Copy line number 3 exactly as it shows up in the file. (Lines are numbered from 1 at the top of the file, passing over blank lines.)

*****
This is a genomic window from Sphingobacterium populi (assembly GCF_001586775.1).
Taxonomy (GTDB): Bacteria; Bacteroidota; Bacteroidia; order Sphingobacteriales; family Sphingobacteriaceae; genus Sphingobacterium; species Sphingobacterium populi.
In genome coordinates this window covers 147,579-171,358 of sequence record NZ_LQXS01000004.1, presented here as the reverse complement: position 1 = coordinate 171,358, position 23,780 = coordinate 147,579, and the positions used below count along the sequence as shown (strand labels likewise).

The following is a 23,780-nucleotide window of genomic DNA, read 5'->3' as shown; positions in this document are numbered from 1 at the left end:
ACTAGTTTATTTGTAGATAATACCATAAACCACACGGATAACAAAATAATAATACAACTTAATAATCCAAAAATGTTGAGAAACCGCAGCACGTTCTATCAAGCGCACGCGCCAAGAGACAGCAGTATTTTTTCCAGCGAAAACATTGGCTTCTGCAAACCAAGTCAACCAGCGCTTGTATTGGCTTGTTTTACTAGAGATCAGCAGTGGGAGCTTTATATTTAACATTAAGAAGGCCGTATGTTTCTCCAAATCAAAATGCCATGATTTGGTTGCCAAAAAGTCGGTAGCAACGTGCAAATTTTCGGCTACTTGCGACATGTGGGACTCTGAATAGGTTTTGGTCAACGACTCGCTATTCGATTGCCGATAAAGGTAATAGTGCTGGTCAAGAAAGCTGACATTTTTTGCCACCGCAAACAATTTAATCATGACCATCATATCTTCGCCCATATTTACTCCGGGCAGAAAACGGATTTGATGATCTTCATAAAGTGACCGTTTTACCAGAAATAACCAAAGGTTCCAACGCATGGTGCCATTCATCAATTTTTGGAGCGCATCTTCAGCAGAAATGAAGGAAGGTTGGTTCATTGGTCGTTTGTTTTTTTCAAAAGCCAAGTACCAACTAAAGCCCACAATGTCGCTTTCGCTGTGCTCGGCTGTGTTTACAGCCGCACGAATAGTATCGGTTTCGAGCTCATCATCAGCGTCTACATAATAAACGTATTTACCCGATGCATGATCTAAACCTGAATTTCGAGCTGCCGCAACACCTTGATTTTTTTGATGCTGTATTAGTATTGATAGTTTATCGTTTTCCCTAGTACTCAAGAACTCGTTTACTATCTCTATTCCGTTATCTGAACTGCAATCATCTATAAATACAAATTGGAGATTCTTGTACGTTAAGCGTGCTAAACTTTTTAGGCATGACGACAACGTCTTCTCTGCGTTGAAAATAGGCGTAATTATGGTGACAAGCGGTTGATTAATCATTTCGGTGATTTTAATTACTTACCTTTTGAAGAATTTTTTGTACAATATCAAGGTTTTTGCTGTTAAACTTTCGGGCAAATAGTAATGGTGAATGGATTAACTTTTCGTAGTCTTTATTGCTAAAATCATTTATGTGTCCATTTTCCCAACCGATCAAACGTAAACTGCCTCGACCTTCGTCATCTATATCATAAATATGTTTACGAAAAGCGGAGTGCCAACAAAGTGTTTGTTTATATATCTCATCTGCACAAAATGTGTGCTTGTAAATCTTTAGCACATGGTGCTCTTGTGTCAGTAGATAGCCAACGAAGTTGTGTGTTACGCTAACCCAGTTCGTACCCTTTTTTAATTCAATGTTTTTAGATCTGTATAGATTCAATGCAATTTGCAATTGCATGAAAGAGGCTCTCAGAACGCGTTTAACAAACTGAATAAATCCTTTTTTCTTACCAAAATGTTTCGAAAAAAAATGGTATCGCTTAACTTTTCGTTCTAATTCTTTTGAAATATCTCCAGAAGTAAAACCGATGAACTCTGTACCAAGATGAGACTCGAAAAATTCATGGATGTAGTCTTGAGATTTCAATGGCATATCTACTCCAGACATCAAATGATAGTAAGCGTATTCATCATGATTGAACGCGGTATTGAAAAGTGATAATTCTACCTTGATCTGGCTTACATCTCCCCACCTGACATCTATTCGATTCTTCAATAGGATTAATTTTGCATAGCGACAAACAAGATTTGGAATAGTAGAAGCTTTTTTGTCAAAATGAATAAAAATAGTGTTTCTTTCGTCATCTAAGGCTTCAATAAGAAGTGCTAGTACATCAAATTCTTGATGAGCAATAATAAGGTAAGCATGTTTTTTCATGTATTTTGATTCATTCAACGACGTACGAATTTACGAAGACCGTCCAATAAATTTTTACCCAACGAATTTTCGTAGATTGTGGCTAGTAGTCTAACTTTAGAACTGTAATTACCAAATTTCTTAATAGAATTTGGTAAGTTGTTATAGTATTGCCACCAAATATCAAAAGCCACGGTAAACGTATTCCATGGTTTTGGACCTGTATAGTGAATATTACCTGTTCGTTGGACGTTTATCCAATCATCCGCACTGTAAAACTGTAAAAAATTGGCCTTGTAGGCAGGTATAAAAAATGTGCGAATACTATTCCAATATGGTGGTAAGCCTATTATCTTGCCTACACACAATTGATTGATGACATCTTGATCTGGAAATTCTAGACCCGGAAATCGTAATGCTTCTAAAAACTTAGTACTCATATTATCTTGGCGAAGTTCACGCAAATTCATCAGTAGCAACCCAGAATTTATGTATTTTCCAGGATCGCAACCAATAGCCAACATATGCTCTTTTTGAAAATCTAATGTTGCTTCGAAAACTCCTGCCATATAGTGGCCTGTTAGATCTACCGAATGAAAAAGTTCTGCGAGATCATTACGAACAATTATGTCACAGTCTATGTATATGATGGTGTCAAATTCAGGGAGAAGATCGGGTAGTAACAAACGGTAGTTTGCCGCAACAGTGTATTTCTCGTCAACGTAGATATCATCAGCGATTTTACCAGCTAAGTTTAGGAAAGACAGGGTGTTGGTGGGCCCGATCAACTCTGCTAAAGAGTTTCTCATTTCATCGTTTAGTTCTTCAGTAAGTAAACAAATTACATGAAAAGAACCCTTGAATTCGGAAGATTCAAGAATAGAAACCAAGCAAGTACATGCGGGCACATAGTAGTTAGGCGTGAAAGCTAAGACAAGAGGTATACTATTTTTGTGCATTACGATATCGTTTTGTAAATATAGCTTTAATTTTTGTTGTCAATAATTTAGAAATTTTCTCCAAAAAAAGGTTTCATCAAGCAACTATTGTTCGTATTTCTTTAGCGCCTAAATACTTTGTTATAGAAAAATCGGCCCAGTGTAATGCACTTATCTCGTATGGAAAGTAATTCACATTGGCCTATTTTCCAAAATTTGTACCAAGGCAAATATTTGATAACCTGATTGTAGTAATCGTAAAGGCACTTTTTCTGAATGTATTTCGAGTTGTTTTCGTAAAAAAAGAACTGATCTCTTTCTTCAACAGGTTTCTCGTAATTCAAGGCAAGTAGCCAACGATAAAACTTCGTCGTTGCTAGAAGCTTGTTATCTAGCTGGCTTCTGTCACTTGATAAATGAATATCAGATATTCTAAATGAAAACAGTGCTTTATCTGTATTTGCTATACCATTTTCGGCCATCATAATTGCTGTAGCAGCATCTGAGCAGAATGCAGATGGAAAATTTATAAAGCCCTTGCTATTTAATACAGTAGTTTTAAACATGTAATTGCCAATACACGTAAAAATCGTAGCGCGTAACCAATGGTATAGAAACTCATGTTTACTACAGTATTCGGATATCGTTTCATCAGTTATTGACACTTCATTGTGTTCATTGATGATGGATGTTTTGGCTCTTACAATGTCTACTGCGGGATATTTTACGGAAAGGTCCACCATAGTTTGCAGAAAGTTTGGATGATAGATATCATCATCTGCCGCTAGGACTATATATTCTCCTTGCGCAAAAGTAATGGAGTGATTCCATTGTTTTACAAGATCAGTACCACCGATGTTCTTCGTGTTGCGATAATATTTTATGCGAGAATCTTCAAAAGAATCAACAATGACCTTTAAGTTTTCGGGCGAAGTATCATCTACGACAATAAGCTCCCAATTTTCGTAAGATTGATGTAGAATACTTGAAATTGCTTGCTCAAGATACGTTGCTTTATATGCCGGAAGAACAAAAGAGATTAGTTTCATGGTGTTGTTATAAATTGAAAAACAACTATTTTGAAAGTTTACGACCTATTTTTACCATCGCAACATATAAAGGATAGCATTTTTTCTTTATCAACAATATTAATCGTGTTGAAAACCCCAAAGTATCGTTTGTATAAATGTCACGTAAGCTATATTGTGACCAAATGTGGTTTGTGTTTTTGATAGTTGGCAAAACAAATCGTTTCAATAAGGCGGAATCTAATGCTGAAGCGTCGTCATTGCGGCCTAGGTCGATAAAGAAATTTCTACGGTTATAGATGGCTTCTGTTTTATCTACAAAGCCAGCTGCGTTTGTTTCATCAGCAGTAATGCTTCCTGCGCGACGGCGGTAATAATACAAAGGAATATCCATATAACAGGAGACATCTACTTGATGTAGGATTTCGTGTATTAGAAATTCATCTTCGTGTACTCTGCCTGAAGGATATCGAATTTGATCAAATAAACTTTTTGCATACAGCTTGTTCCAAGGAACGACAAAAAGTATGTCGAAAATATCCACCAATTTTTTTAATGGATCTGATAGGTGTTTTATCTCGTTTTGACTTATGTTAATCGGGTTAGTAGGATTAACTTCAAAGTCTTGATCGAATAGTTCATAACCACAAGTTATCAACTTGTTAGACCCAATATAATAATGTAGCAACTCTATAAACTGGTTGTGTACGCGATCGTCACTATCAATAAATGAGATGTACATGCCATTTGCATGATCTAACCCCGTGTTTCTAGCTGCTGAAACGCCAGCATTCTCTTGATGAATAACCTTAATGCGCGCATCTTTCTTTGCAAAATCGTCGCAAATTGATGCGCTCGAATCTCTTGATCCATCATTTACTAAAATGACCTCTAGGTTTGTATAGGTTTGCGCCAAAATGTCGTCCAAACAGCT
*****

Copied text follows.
In genome coordinates this window covers 147,579-171,358 of sequence record NZ_LQXS01000004.1, presented here as the reverse complement: position 1 = coordinate 171,358, position 23,780 = coordinate 147,579, and the positions used below count along the sequence as shown (strand labels likewise).